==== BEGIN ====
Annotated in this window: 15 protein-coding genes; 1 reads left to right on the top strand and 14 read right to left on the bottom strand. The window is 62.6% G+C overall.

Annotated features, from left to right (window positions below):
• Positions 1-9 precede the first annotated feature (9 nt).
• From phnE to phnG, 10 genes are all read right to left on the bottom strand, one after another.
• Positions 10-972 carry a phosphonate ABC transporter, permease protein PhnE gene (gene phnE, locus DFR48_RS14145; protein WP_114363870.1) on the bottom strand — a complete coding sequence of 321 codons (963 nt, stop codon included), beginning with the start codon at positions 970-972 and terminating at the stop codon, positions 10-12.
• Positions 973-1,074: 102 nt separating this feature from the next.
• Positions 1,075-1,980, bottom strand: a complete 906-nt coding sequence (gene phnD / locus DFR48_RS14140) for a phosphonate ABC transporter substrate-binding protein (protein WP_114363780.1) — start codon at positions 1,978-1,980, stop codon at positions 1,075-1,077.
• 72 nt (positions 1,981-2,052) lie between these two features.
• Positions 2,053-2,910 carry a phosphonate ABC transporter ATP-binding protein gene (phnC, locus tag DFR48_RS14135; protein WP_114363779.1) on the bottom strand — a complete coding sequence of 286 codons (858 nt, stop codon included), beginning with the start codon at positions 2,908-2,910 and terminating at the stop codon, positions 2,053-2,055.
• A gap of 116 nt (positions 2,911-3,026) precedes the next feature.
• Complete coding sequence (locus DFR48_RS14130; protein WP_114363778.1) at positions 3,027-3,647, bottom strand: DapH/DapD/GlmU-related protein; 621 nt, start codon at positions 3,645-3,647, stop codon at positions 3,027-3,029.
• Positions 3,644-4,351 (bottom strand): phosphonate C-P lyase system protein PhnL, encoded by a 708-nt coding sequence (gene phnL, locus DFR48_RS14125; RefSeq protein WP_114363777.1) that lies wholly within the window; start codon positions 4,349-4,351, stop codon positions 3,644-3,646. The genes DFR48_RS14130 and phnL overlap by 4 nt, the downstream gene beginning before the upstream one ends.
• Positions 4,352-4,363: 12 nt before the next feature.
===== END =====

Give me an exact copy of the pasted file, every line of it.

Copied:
Annotated in this window: 15 protein-coding genes; 1 reads left to right on the top strand and 14 read right to left on the bottom strand. The window is 62.6% G+C overall.

Annotated features, from left to right (window positions below):
• Positions 1-9 precede the first annotated feature (9 nt).
• From phnE to phnG, 10 genes are all read right to left on the bottom strand, one after another.
• Positions 10-972 carry a phosphonate ABC transporter, permease protein PhnE gene (gene phnE, locus DFR48_RS14145; protein WP_114363870.1) on the bottom strand — a complete coding sequence of 321 codons (963 nt, stop codon included), beginning with the start codon at positions 970-972 and terminating at the stop codon, positions 10-12.
• Positions 973-1,074: 102 nt separating this feature from the next.
• Positions 1,075-1,980, bottom strand: a complete 906-nt coding sequence (gene phnD / locus DFR48_RS14140) for a phosphonate ABC transporter substrate-binding protein (protein WP_114363780.1) — start codon at positions 1,978-1,980, stop codon at positions 1,075-1,077.
• 72 nt (positions 1,981-2,052) lie between these two features.
• Positions 2,053-2,910 carry a phosphonate ABC transporter ATP-binding protein gene (phnC, locus tag DFR48_RS14135; protein WP_114363779.1) on the bottom strand — a complete coding sequence of 286 codons (858 nt, stop codon included), beginning with the start codon at positions 2,908-2,910 and terminating at the stop codon, positions 2,053-2,055.
• A gap of 116 nt (positions 2,911-3,026) precedes the next feature.
• Complete coding sequence (locus DFR48_RS14130; protein WP_114363778.1) at positions 3,027-3,647, bottom strand: DapH/DapD/GlmU-related protein; 621 nt, start codon at positions 3,645-3,647, stop codon at positions 3,027-3,029.
• Positions 3,644-4,351 (bottom strand): phosphonate C-P lyase system protein PhnL, encoded by a 708-nt coding sequence (gene phnL, locus DFR48_RS14125; RefSeq protein WP_114363777.1) that lies wholly within the window; start codon positions 4,349-4,351, stop codon positions 3,644-3,646. The genes DFR48_RS14130 and phnL overlap by 4 nt, the downstream gene beginning before the upstream one ends.
• Positions 4,352-4,363: 12 nt before the next feature.